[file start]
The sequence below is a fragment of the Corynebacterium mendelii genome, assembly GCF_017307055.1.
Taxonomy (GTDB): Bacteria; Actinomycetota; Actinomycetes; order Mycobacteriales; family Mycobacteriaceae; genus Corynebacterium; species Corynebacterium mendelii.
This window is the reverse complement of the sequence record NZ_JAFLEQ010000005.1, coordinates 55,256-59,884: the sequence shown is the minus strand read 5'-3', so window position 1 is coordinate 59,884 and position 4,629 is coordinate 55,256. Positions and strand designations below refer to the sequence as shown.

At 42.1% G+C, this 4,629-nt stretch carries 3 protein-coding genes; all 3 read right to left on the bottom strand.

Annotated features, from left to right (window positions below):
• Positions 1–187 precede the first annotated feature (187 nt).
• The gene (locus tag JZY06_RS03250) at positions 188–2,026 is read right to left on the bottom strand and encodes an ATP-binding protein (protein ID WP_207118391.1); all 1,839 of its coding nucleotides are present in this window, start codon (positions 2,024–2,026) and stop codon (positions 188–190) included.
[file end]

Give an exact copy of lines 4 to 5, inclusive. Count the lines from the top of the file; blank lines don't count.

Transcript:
At 42.1% G+C, this 4,629-nt stretch carries 3 protein-coding genes; all 3 read right to left on the bottom strand.

Annotated features, from left to right (window positions below):